Last month, a member of Ukraine's parliament claimed Ukraine had sold to Iran and China cruise missiles with a range sufficient to reach Israel or Japan, respectively, and designed to carry nuclear warheads.  --  On Friday, Ukraine's prosecutor-general confirmed to the Financial Times (UK) that 18 of the 1,000 X-55 (a.k.a. Kh-55 or AS-15) missiles in Ukraine's possession were exported several years ago.[1]  --  The foreign minister of Ukraine's new government characterized the sales as "non-democratic actions that were carried out by the previous authorities," and the prosecutor-general's office confirmed that a "criminal investigation of the director of the company Ukraviazakas" had been opened, AFP reported, noting that the confirmation of the report "is likely to heighten suspicions about Tehran’s nuclear program."[2]  --  The Los Angeles Times reported Saturday that Iran had received 12 of the missiles, each of which "is capable of carrying a nuclear warhead with a 200-kiloton yield at altitudes too low to be detected by radar."[3] -- An aide to Ukraine's prosecutor-general told David Holley of the Times that "It was a totally illegal deal, carried out by an international criminal group," and that the Kuchma government had not been involved, but Hrihory Omelchenko, the legislator who made the original report, said:  "It is ridiculous . . . Kuchma was in the picture from the very beginning, and in other words he sanctioned the deals."  --  Quoting Omelchenko, AP gave a detailed account of the deal, and said the missiles had a range of 1,860 miles.[4] -- Although the missiles were designed to be launched from long-range bombers of a sort Iran does not possess, "it is believed Tehran could adapt its Soviet-built Su-24 strike aircraft to launch the missile," AP reported. -- It is noteworthy (but goes unnoted in these articles) that in June 2002 the Washington Post reported that "Israel has acquired three diesel submarines that it is arming with newly designed cruise missiles capable of carrying nuclear warheads, according to former Pentagon and State Department officials, potentially giving Israel a triad of land-, sea- and air-based nuclear weapons for the first time."[5] ...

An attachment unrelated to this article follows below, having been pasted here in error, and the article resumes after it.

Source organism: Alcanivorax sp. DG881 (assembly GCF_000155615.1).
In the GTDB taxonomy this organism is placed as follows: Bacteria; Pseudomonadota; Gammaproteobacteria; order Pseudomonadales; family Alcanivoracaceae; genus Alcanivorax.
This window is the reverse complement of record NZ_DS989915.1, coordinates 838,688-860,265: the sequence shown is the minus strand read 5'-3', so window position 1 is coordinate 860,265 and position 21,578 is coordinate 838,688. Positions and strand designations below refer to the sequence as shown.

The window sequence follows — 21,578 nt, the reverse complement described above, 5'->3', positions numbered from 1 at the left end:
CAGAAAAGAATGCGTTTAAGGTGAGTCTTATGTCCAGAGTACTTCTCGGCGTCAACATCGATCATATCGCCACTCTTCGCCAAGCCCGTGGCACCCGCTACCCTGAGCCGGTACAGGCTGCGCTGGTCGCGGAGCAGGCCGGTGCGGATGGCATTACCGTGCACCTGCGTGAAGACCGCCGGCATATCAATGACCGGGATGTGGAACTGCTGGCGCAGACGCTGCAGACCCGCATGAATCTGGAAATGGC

By Tom Warner

Financial Times (UK)
March 18, 2005

KIEV -- Ukraine has admitted that it exported 12 cruise missiles to Iran and six to China amid mounting pressure from other countries to explain how the sales occurred.

Svyatoslav Piskun, Ukraine's prosecutor-general, told the FT that 18 X-55 cruise missiles, also known as Kh-55s or AS-15s, were exported in 2001. None of the missiles was exported with the nuclear warheads they were designed to carry. However, Japan and the U.S. say they are worried by what appears to have been a significant leak of technology from the former Soviet Union's nuclear arsenal.

The X-55 has a range of 3,000 km, enough to put Japan within striking range of the Asian continent or to reach Israel from Iran.

The U.S. embassy in Kiev said it was "closely monitoring" the investigation and wanted the findings of a secret trial made public. The U.S. is critical of European diplomatic efforts to prevent Iran developing nuclear weapons.

Japan fears it could be vulnerable to a nuclear strike from the Asian mainland if the Ukrainian missiles fall into Korean hands.